What’s the difference between PCR, antigen & antibody testing for COVID-19?
Ever since 2020 happened, loads of COVID-19 tests have become available… but don’t they all test the same thing? Is there really a difference? Does it actually matter?
The various COVID-19 tests on the market are definitely NOT the same thing. It’s important to understand these differences to ensure the lab result is interpreted correctly. Especially if the results are yours or belong to someone you care about.
The main three tests on the market are (1) molecular tests, (2) antigen tests and (3) antibody tests. From now on we’ll refer to SARS-CoV-2, the virus that causes the disease called COVID-19.
Molecular vs. Antigen vs. Antibody
SARS-CoV-2 (COVID-19) Molecular Tests Explained
Of the 3 main types of testing, molecular is the most common.
These tests use a nasal, nasopharyngeal (the super deep and uncomfortable one) or saliva sample to look for the genetic blueprint of the SARS-CoV-2 virus. The blueprint is its RNA or ribonucleic acid.
These molecular, or nucleic acid tests are the gold standard. The greater medical community considers them the best because they can take a very tiny amount of RNA and amplify it with a process that makes tons of copies. These duplicates help identify if SARS-CoV-2 is present or not.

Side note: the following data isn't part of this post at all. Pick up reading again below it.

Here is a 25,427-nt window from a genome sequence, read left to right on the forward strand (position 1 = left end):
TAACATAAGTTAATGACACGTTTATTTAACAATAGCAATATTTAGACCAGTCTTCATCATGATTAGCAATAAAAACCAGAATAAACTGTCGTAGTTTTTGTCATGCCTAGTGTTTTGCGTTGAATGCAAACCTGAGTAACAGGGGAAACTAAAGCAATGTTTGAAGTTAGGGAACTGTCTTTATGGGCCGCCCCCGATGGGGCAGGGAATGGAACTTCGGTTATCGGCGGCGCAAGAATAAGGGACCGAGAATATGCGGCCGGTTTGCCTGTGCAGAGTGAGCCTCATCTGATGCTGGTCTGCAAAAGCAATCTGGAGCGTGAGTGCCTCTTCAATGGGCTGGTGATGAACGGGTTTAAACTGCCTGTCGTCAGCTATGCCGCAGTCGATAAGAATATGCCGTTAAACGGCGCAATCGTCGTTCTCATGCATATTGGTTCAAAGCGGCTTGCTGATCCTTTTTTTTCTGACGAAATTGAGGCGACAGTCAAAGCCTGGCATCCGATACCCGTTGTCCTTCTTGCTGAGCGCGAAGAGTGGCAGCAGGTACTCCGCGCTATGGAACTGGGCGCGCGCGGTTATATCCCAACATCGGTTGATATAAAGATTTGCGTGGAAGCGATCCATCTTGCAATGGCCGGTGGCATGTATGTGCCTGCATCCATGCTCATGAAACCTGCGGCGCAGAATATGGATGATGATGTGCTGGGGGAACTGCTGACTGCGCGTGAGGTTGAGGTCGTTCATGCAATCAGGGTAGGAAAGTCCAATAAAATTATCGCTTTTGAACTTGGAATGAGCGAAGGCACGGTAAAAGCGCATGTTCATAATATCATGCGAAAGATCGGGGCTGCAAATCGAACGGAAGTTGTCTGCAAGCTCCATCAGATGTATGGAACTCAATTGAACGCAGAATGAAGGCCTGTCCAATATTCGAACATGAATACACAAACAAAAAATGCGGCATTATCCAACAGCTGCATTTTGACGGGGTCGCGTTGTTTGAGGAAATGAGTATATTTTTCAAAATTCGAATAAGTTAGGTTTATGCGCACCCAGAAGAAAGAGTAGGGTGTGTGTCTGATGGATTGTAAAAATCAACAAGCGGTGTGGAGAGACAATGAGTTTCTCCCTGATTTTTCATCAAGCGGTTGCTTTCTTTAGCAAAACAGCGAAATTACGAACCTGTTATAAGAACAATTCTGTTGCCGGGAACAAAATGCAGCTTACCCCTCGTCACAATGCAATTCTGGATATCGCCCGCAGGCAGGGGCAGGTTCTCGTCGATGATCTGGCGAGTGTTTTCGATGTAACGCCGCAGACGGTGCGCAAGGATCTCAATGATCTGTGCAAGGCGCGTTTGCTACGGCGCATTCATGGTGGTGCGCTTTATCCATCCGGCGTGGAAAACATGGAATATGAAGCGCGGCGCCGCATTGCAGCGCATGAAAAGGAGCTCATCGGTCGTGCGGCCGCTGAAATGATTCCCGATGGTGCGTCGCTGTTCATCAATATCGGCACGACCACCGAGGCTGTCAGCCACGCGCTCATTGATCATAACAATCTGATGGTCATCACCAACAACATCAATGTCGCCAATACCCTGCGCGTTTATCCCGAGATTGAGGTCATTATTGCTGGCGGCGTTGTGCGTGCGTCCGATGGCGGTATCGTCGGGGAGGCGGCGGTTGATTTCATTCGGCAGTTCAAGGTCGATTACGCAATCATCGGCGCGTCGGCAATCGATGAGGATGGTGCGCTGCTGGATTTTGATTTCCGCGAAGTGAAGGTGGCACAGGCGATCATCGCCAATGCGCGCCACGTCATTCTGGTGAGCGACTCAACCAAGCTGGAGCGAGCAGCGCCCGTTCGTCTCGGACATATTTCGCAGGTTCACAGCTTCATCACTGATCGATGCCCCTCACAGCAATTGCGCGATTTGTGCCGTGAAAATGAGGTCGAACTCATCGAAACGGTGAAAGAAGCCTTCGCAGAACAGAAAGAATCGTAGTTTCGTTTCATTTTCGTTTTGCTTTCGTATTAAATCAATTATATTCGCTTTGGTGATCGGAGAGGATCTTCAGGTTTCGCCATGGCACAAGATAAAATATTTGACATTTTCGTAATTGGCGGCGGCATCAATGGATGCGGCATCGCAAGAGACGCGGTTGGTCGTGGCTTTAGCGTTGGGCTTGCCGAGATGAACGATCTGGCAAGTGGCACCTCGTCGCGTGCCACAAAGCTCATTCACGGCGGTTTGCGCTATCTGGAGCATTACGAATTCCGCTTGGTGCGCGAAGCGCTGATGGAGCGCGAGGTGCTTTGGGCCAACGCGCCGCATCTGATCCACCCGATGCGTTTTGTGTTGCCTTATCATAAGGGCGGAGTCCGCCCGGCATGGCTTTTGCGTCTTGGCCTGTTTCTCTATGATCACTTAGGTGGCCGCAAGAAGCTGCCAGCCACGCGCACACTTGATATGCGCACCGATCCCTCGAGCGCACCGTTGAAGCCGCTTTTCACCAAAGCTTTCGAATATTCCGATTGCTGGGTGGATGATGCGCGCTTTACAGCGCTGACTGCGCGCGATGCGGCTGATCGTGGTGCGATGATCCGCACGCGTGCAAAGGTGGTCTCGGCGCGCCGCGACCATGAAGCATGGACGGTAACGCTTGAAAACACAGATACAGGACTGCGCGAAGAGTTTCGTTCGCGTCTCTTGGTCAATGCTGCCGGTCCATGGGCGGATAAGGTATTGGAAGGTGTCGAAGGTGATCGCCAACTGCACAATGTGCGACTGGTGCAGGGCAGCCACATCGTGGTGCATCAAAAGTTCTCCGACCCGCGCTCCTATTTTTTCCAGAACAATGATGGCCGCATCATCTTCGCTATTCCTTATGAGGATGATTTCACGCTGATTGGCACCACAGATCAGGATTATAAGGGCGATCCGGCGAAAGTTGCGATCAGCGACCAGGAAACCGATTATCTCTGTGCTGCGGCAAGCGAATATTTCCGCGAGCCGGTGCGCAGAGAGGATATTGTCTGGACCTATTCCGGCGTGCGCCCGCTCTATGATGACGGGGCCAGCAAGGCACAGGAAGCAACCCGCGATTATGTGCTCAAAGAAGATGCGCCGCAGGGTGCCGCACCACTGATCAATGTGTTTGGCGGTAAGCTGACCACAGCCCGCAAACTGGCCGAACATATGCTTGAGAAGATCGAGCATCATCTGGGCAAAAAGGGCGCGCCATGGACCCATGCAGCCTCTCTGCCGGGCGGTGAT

This amplification process is called Polymerase Chain Reaction (PCR). Don’t be fooled by the media – PCR technology is not new. It’s been used for many years to diagnose infectious diseases. Due to the complexity of the PCR method, these tests are usually sent off to a laboratory.
SARS-CoV-2 Antibody Tests Explained
Do you ever wonder if you were previously infected with COVID-19? With an antibody test, you can see if your immune system has responded to the SARS-CoV-2 virus in the past – regardless of if you experienced symptoms.
Your immune system produces different kinds of antibodies in response to any viral infection. In the case of SARS-CoV-2, IgG antibodies have been shown to last for up to 8 months, according to two studies from the NIH.
However, these antibodies do not stay in the body permanently, and another study found that while IgG antibodies lasted longer than IgA and IgM antibodies, they did decrease in the second and third month after infection, especially in those who had mild cases of COVID-19.
While testing for IgG antibodies can’t reveal if you’re currently infected with COVID-19 (it takes 1-3 weeks after getting infected for antibodies to develop), they can show if your body has built up possible immunity against COVID-19. If you’ve been vaccinated against COVID-19, you can even use an IgG antibody test to test how your vaccine measures up against its claims of effectiveness
What SARS-CoV-2 (COVID-19) test should I order?
Overall, the best way to get an accurate result is to order a molecular PCR test. Both positive and negative results are trustworthy.
Antigen and antibody testing certainly play an important role in fighting this pandemic. But do your homework before purchasing.
- First, cut through the marketing jargon. Be sure you can differentiate PCR, antigen and antibody testing.
- Second, read up on the clinician, company or laboratory selling you the product. Is the test FDA authorized? Is the lab CLIA certified? Does the brand have credibility?
- Third, compare turnaround time, eligibility and price. After your sample has shipped, does it take 2 days to get results or up to 7 days? Will they let you get SARS-CoV-2 testing even if you don’t have symptoms? Is the price comparable to similar tests on the market?
No matter what route you take, testing will always bring you one step closer to thriving. What one step are you planning to take?